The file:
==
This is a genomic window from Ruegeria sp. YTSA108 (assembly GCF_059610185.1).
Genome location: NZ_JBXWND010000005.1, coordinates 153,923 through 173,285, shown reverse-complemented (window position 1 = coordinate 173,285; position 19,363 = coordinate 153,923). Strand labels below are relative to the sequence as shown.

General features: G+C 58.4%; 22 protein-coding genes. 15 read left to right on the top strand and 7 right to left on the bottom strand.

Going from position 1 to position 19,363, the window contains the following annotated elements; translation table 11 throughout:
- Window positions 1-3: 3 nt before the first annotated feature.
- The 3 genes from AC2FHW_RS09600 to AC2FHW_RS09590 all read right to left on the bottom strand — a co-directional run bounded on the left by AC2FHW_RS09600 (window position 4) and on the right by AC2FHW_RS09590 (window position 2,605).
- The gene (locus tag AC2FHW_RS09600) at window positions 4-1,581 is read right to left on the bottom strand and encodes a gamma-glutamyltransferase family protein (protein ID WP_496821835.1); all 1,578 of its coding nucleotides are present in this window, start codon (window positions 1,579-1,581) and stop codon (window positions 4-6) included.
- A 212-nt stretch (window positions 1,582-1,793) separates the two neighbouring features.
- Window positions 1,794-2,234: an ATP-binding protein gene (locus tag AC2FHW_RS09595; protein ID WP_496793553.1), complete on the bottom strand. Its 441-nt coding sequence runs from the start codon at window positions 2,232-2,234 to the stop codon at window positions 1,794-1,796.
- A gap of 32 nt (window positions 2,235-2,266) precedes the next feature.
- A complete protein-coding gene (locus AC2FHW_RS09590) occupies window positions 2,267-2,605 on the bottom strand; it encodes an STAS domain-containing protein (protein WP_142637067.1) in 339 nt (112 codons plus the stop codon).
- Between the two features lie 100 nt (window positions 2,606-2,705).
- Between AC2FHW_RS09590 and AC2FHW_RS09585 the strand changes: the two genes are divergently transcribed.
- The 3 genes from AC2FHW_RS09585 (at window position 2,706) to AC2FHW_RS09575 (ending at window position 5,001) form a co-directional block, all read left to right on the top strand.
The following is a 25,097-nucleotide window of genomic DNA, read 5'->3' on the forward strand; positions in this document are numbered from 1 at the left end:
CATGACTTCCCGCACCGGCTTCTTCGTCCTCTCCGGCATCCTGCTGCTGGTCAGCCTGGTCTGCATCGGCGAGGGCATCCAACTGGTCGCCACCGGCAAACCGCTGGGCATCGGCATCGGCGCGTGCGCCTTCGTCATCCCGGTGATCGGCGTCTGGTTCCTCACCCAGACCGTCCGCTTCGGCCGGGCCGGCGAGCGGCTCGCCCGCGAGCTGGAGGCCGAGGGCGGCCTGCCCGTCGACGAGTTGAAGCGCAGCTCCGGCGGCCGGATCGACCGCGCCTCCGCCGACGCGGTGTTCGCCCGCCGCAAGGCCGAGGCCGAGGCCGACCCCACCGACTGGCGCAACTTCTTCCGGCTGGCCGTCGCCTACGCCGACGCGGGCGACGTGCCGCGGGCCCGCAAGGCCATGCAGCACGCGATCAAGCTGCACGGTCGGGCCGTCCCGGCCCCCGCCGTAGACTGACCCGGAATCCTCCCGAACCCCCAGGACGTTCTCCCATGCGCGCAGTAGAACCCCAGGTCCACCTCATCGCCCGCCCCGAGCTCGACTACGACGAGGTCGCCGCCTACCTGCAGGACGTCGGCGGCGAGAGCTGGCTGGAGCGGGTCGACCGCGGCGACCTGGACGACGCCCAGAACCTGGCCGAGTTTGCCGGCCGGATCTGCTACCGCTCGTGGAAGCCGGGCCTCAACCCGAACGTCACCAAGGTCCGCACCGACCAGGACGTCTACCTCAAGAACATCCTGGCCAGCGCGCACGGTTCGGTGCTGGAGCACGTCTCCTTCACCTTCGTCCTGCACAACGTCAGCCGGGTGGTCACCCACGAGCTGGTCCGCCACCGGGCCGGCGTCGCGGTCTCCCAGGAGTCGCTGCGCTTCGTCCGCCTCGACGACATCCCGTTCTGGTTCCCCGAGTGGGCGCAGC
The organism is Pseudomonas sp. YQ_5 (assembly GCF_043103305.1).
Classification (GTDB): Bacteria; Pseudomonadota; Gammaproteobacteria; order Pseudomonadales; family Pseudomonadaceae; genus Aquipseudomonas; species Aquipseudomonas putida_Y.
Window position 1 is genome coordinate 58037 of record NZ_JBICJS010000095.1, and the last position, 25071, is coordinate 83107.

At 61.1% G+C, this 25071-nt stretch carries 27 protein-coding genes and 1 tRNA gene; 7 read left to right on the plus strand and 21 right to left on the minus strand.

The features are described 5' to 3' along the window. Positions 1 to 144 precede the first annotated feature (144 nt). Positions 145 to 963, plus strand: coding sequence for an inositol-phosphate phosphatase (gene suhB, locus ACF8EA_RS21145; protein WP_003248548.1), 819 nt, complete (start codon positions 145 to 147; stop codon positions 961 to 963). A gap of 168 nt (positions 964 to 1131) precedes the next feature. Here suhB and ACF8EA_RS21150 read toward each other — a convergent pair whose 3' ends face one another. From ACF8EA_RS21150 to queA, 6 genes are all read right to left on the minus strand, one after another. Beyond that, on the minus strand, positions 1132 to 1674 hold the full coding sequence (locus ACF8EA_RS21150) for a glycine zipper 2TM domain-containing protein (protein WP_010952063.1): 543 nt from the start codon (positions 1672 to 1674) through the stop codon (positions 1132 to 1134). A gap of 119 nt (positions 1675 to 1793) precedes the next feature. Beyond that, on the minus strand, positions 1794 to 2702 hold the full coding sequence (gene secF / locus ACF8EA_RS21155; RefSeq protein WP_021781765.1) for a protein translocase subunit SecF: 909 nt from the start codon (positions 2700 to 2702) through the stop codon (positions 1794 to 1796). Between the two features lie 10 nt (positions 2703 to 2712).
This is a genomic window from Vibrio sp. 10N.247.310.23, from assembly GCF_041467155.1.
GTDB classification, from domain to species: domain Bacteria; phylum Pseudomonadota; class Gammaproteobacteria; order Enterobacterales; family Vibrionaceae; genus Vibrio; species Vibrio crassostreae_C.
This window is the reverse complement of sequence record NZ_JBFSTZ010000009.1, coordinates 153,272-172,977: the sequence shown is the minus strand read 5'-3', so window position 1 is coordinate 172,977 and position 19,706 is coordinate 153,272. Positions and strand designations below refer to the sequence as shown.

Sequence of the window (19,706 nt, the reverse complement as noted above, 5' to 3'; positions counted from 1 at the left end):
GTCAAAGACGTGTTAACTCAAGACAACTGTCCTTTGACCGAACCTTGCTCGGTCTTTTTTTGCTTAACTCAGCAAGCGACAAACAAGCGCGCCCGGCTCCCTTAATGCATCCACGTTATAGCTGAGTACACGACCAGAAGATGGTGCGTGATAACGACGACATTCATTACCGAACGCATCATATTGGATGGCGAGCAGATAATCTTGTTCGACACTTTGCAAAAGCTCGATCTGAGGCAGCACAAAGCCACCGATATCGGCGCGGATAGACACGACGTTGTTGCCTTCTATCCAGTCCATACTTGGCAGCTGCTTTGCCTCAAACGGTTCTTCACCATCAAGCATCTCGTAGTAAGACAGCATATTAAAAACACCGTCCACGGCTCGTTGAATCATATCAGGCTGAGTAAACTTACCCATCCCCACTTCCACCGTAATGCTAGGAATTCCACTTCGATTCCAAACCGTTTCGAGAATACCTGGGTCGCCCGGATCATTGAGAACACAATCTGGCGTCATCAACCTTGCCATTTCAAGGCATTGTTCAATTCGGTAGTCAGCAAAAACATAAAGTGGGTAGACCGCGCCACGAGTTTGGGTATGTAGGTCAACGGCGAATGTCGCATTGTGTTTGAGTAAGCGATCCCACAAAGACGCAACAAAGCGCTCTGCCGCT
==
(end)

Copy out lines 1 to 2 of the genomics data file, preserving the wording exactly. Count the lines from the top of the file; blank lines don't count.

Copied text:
This is a genomic window from Ruegeria sp. YTSA108 (assembly GCF_059610185.1).
Genome location: NZ_JBXWND010000005.1, coordinates 153,923 through 173,285, shown reverse-complemented (window position 1 = coordinate 173,285; position 19,363 = coordinate 153,923). Strand labels below are relative to the sequence as shown.